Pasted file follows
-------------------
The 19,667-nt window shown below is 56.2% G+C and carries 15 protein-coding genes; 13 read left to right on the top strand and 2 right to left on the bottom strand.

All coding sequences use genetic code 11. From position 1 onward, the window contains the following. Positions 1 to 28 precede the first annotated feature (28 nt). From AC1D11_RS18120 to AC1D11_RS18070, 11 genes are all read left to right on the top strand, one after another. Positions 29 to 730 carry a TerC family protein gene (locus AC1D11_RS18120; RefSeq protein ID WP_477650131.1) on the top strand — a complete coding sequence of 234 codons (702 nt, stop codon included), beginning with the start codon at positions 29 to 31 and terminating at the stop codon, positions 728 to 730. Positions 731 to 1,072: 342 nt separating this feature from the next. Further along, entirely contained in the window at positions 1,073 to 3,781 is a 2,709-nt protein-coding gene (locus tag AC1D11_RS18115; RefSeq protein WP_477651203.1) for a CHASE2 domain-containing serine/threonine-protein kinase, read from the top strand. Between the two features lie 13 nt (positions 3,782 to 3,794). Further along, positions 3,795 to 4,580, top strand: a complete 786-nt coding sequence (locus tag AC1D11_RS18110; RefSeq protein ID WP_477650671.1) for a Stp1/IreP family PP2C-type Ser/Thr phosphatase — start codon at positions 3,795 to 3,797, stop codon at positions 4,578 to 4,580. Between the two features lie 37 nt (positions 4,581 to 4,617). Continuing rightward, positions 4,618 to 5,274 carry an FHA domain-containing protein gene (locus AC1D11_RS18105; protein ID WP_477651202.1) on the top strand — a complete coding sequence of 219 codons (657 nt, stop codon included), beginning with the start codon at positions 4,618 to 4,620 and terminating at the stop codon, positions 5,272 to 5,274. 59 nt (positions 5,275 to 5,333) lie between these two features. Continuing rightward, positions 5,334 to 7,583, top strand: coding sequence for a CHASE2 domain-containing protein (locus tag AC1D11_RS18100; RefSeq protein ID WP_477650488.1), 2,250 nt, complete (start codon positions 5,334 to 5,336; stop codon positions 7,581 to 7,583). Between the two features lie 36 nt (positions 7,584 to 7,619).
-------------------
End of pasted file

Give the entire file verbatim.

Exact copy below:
The 19,667-nt window shown below is 56.2% G+C and carries 15 protein-coding genes; 13 read left to right on the top strand and 2 right to left on the bottom strand.

All coding sequences use genetic code 11. From position 1 onward, the window contains the following. Positions 1 to 28 precede the first annotated feature (28 nt). From AC1D11_RS18120 to AC1D11_RS18070, 11 genes are all read left to right on the top strand, one after another. Positions 29 to 730 carry a TerC family protein gene (locus AC1D11_RS18120; RefSeq protein ID WP_477650131.1) on the top strand — a complete coding sequence of 234 codons (702 nt, stop codon included), beginning with the start codon at positions 29 to 31 and terminating at the stop codon, positions 728 to 730. Positions 731 to 1,072: 342 nt separating this feature from the next. Further along, entirely contained in the window at positions 1,073 to 3,781 is a 2,709-nt protein-coding gene (locus tag AC1D11_RS18115; RefSeq protein WP_477651203.1) for a CHASE2 domain-containing serine/threonine-protein kinase, read from the top strand. Between the two features lie 13 nt (positions 3,782 to 3,794). Further along, positions 3,795 to 4,580, top strand: a complete 786-nt coding sequence (locus tag AC1D11_RS18110; RefSeq protein ID WP_477650671.1) for a Stp1/IreP family PP2C-type Ser/Thr phosphatase — start codon at positions 3,795 to 3,797, stop codon at positions 4,578 to 4,580. Between the two features lie 37 nt (positions 4,581 to 4,617). Continuing rightward, positions 4,618 to 5,274 carry an FHA domain-containing protein gene (locus AC1D11_RS18105; protein ID WP_477651202.1) on the top strand — a complete coding sequence of 219 codons (657 nt, stop codon included), beginning with the start codon at positions 4,618 to 4,620 and terminating at the stop codon, positions 5,272 to 5,274. 59 nt (positions 5,275 to 5,333) lie between these two features. Continuing rightward, positions 5,334 to 7,583, top strand: coding sequence for a CHASE2 domain-containing protein (locus tag AC1D11_RS18100; RefSeq protein ID WP_477650488.1), 2,250 nt, complete (start codon positions 5,334 to 5,336; stop codon positions 7,581 to 7,583). Between the two features lie 36 nt (positions 7,584 to 7,619).